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Hope Springs From Concert Rooted in Grief : Music: The program features music from Poland and Armenia. 'This music is sad, but not depressing,' says L.A. Festival's Peter Sellars. : LOS ANGELES FESTIVAL: "Home, Place and Memory" A City-Wide Arts Fest

September 17, 1993|RANDY LEWIS | TIMES STAFF WRITER

Tonight's Los Angeles Festival concert at the Hollywood Bowl shapes up as a sorrowful affair, focusing on music from Poland and Armenia that is rooted in grief of the most profoundly human dimension.

Festival artistic director Peter Sellars, who put the program together, isn't the least bit sorry.

On the bill is the West Coast premiere of Polish composer Henryk Gorecki's phenomenally popular Symphony No. 3 ("Symphony of Sorrowful Songs"), in which guest conductor David Alan Miller will lead the L.A. Philharmonic and American soprano Christine Brewer.

The program also includes the eerily sad folk music of Armenian duduk player Djivan Gasparyan and traditional choral music by the Festival Armenian Chorus, a 120-member ensemble of Southland singers assembled specifically for this concert.

The common thread?

"The primary tone is a type of lamentation of utmost grief, growing out of the pain and horrible injustice in the world," Sellars said in a recent interview. "But in that grief, there is a kind of glow of transcendent beauty. This music is sad, but not depressing. Actually, it's very powerfully uplifting."

To Sellars, the opportunity for a communal expression of grief on the closing weekend of this year's festival is especially appropriate here, especially now.

"Los Angeles has never properly grieved for what has happened here a year ago," he said. "This city has been living with an awful lot of pain, and there's a lot to be said for getting together and openly sharing our grief. We find that does release us and lift us up."

Those are precisely the kinds of emotions the festival aimed to tap this year, with its theme of "Home, Place and Memory" and its cultural-geographical focus on Africa, African-Americans and the Middle East.

The Gorecki Symphony falls under that thematic umbrella because the composer incorporated ancient choral music traditions also found in Armenian music, Sellars said.

"Really, that was the whole idea behind the program: connecting the tradition of earliest Christian choral music with the musical sources that Gorecki responds to," he said.

The Gorecki story is familiar by now. The little-known composer's three-movement symphony--written in 1976 and incorporating three key texts: a monastic lament from the late 15th Century, a prayer scribbled on the wall of a Gestapo headquarters by an 18-year-old female prisoner, and a Polish folk song--remains atop Billboard's classical album chart after 28 weeks at No. 1.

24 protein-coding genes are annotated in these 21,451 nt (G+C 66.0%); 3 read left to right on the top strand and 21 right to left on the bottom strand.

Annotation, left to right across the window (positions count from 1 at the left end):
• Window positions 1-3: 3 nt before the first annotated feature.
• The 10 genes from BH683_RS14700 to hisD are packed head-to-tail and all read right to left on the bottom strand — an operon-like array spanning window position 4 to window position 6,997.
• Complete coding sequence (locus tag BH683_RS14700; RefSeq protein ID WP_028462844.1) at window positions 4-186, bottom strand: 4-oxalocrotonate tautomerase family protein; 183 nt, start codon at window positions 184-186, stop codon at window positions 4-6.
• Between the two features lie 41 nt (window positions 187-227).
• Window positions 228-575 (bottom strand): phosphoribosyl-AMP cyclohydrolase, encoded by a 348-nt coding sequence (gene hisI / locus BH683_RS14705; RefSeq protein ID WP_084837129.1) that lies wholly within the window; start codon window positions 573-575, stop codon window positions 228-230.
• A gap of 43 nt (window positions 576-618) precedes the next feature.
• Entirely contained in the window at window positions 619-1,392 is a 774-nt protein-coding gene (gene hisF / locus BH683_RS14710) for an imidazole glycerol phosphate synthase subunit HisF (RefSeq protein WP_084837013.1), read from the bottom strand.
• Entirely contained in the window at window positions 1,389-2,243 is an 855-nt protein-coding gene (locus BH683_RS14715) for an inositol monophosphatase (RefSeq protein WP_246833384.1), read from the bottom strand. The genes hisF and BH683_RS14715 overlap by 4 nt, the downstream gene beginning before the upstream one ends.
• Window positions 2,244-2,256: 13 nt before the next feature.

The 1992 recording by the London Sinfonietta, conductor David Zinman and soprano Dawn Upshaw has now sold more than 500,000 copies worldwide, according to a Nonesuch Records spokeswoman. Sales were helped along by substantial airplay on National Public Radio and a fervent word-of-mouth campaign that stretched far beyond traditional classical-music boundaries.

Gasparyan, 65, has been on the receiving end of a smaller-scale grass-roots effort to bring his music to a wider audience. In Armenia, he had recorded several albums of music of the duduk , a woodwind instrument related to the oboe, whose pitch and hauntingly mellow sound fall somewhere between a bassoon and an alto flute. When one of those albums was released in the U.S. in 1989, it quickly found favor with NPR programmers. Tonight, Gasparyan will play a short solo segment as well as accompanying the Armenian chorus.

For Sellars, putting the Gorecki Symphony on the same program with the different aspects of Armenian folk music is a chance, in some respects, to refute those critics who have dismissed the symphony as a minimalist pop bonbon, a repetitious "Bolero" for baby boomers. (After a June performance in London, one critic pondered "how, indeed, such an acreage of sustained banality could have struck a chord with the public at large.")

"I hope by making this combination," Sellars said, "there will be a profound spiritual and historical link that will let people recognize the Gorecki phenomenon, not as a cheap (fad), but as a continuation of a very profound musical tradition."

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